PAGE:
Where does the expression “in cahoots with one” come from and What does cahoots mean?

The expression “in cahoots with” means: In close cooperation with; in league with; in partnership with.

It is highly probable that the American term “cahoots” came from the French cahute, a small but or cabin, or the related Dutch kajuit of the same meaning.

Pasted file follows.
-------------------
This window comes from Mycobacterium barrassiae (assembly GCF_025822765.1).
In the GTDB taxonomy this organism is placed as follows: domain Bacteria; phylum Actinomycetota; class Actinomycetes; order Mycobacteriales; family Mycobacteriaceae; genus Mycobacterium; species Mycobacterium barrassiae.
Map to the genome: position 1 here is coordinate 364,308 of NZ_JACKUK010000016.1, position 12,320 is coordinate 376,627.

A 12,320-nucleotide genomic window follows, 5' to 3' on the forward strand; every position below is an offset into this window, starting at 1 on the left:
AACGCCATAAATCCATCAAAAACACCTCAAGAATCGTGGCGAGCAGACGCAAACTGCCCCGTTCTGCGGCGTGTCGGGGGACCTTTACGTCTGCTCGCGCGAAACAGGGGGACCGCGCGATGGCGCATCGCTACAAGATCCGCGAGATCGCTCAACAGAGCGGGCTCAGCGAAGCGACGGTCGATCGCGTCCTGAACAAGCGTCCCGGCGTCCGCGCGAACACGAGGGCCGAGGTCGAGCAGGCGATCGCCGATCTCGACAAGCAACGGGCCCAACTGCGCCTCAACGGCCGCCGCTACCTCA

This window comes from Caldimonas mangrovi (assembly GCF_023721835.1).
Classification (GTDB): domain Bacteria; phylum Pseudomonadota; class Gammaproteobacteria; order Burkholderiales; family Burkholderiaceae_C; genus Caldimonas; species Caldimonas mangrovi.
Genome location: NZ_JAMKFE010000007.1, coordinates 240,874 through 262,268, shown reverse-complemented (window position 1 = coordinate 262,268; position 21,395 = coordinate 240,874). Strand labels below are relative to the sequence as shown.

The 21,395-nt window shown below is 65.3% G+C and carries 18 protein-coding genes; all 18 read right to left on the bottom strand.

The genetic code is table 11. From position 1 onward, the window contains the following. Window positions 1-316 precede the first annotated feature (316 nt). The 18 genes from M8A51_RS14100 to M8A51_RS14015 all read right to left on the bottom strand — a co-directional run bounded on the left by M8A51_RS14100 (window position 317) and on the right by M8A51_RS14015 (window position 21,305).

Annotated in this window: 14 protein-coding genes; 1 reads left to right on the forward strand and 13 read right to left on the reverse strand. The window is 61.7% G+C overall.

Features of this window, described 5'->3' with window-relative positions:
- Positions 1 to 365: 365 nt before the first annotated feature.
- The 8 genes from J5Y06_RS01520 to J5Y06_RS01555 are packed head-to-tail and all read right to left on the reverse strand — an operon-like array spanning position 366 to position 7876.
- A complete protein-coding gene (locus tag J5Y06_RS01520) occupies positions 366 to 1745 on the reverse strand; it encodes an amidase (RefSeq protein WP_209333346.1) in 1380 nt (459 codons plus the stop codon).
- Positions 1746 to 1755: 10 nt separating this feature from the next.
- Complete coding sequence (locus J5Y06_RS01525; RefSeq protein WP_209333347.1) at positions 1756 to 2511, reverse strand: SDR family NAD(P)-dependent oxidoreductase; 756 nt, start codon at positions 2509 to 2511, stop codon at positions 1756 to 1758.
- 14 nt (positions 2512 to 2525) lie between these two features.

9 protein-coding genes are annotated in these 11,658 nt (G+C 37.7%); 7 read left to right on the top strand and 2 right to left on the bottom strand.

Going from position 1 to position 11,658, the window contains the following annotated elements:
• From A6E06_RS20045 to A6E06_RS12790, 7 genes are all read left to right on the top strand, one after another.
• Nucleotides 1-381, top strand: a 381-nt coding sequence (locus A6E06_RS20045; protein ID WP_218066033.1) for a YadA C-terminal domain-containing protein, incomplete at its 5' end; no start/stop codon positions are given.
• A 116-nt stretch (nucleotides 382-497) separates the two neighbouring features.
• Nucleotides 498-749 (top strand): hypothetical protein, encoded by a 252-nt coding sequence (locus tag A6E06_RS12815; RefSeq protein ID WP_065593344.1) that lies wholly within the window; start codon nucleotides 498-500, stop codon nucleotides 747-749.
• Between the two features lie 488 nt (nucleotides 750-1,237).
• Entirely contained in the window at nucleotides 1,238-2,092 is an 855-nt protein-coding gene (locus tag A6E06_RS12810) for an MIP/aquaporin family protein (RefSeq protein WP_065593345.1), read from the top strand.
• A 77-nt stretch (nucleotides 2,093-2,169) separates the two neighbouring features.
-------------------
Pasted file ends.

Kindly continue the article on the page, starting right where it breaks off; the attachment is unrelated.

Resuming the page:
The connecting link has not yet been found, the use, that is, of a French or Dutch expression which our great-grandparents adopted, but the kind of partnership or league-ship indicated by “in cahoots with” is obviously that which would be expected of the fellow inhabitants of a small cabin, of men closely engaged in a joint undertaking.

The expression dates at least from the early nineteenth century, if not back to the Revolution.